Unlike most states, Georgia has had two different agencies receive Title X funds. Historically Title X funds flowed to the Georgia Department of Public Health, which then distributed money to health department clinics around the state. For the past three years, the funding has gone to the Georgia Family Planning System—a collaboration between federally qualified community health centers, Grady Health System, and private physician offices across the state.

“Georgia is unique in that there is more than one model of publicly funded services, so that gives us a natural opportunity to rigorously evaluate different models of funding and care,” says Hall. “We will conduct a mixed-methods case study of both process and outcomes designed to provide a greater understanding of publicly funded reproductive health services—its strengths and gaps. Ultimately, this work could inform efforts for improving reproductive health care access and outcomes for women and men across the state and the U.S.”

RISE’s charter not only gives emphasis to research but also to education and translation. Specifically, RISE aims to help develop a cadre of reproductive health and family planning scientists who plan to stay, study, and eventually build research programs in the region. Each year, the center will offer stipend support for two PhD students and two postdoctoral research fellows who will work closely with RISE investigators as well as pursue their own research projects.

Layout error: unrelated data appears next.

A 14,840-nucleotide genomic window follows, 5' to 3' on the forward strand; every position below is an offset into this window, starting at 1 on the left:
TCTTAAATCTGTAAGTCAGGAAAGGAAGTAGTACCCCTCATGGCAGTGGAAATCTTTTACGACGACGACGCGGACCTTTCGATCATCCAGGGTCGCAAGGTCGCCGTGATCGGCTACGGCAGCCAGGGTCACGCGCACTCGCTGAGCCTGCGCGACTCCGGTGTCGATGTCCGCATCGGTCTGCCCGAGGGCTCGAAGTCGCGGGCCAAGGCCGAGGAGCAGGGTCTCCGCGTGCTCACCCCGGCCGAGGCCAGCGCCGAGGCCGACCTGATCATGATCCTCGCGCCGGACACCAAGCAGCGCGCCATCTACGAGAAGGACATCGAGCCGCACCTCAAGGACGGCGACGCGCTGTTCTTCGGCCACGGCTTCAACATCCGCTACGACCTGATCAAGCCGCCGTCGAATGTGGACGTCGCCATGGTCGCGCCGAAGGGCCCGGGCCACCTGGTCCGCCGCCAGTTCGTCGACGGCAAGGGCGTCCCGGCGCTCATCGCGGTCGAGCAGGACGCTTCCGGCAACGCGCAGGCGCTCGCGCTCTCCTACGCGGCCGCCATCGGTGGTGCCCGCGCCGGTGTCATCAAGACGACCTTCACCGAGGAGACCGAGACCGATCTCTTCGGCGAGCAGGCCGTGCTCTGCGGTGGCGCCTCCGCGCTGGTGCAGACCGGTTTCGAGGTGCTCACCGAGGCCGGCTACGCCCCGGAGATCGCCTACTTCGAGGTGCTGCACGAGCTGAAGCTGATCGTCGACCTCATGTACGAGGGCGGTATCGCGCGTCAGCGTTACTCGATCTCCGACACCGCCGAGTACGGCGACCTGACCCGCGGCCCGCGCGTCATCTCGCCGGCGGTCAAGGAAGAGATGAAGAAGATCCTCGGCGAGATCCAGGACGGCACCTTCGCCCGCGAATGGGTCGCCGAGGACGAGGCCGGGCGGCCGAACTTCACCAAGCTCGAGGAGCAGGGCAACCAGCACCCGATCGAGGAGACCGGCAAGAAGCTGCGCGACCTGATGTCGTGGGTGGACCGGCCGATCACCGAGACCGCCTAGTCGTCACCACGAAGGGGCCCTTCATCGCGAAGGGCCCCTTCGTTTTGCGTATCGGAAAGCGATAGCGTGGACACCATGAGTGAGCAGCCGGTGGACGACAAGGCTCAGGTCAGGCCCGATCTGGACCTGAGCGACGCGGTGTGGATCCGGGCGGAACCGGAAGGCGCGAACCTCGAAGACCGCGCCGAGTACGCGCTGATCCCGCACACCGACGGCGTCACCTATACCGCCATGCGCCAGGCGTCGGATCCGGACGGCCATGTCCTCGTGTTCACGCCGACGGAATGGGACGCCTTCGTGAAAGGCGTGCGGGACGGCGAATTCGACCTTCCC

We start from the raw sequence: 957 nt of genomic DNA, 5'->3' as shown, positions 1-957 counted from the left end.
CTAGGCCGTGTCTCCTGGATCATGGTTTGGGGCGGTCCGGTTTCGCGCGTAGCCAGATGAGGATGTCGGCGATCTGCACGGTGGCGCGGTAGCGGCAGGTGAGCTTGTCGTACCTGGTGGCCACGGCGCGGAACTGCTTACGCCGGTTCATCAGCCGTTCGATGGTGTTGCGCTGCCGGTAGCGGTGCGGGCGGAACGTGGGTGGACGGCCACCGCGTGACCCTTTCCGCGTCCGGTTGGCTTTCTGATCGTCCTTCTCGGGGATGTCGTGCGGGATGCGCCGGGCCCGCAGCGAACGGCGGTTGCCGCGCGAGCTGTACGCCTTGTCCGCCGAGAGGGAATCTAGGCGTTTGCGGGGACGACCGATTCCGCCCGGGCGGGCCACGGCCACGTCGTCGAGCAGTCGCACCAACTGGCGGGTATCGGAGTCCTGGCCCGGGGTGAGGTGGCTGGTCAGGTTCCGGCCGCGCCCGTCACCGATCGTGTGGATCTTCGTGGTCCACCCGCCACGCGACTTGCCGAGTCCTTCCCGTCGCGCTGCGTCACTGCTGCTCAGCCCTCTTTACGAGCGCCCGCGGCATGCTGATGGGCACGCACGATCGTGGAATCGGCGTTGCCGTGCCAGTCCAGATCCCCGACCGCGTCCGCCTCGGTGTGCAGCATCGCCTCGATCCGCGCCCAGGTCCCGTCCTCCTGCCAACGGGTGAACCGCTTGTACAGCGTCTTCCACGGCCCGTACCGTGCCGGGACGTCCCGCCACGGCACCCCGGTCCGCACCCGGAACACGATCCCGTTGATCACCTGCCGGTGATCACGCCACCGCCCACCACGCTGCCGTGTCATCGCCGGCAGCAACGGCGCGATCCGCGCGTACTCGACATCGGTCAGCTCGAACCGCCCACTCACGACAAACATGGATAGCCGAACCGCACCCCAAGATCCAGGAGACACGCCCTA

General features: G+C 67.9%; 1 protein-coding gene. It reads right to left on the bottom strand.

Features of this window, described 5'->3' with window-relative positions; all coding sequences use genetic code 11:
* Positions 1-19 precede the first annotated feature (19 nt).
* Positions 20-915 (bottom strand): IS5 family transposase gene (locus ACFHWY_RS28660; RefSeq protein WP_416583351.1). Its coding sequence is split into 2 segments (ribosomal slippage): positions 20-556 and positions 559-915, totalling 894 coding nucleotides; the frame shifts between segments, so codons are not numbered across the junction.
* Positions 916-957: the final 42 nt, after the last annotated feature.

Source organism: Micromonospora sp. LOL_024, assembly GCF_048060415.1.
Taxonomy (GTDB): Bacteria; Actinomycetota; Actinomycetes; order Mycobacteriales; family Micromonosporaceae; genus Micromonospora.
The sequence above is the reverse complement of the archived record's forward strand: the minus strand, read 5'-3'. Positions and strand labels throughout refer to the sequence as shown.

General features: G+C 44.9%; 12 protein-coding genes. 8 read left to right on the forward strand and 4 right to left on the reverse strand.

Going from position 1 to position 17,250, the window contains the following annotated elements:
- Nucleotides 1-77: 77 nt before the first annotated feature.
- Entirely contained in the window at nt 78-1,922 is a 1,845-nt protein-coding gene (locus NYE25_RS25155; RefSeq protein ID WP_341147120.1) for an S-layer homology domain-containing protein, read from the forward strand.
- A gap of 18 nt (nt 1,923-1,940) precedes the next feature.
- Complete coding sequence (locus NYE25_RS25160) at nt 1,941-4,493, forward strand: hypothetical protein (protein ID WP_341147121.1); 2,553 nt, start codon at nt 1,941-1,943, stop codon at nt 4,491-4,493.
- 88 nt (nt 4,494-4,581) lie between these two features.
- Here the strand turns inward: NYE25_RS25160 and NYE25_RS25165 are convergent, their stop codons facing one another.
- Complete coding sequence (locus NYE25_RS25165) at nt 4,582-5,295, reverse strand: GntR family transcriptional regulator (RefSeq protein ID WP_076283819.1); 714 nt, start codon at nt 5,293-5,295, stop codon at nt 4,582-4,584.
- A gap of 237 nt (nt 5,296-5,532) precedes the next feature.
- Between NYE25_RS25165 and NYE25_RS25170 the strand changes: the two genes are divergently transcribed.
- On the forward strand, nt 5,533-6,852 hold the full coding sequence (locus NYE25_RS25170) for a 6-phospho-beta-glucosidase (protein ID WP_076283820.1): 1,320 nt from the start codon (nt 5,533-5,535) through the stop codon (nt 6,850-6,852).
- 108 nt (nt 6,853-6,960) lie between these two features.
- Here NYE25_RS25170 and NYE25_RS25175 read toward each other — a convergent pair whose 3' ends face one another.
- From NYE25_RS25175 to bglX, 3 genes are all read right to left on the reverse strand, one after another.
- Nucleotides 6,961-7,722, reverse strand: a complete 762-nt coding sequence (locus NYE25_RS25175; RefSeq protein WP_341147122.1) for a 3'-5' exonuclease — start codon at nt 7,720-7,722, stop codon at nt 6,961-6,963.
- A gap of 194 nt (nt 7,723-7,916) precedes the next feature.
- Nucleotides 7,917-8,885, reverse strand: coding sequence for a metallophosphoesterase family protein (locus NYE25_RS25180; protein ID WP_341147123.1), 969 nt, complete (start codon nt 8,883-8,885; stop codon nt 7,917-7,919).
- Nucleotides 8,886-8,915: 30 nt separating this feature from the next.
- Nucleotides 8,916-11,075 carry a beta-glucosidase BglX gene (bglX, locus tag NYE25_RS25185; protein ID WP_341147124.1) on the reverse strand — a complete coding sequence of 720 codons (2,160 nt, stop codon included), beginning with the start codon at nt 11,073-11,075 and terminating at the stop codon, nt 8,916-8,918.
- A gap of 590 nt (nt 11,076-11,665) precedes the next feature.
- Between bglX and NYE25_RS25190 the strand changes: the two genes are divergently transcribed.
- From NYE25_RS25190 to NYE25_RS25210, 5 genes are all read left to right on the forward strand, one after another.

Halley Riley, a third-year PhD student in behavioral sciences and health education, is the first to receive the RISE funding. She is working with RISE scientists on one of the research projects and plans to do her dissertation around contraception access. “The work being done at RISE is so timely and so needed in the Southeast,” she says. “It’s exciting to be a part of it, and it’s a leg up on my career.”

Making sure that scientific evidence has a positive impact is the goal of research translation. This can take the form of changes in policies, models of service delivery, and social and cultural support for reproductive health and justice for women and their families in the region.

“In conversations with communities here, we are thinking through how to design the most rigorous, timely, and relevant research studies,” says Hall. “We want to better understand the issues that women face in the Southeast, craft studies around those issues, and share the findings with those professionals working on the ground in order to create social and policy change.”

In this mission, RISE will be filling a void. “RISE will be bringing badly needed scientific rigor to the field,” says Dr. Roger Rochat, a global health professor and director of the Global Elimination of Maternal Mortality from Abortion program. “I’ve been working in this area for decades, but so much of my work has been descriptive. The RISE center will be doing very analytic, rigorous research to produce definitive, persuasive data that can inform legislators. This type of research can make a difference.”

Related Article

"RISE research center receives $6.8M to pursue reproductive health research in Southeast" (Press Release, 9/14/17)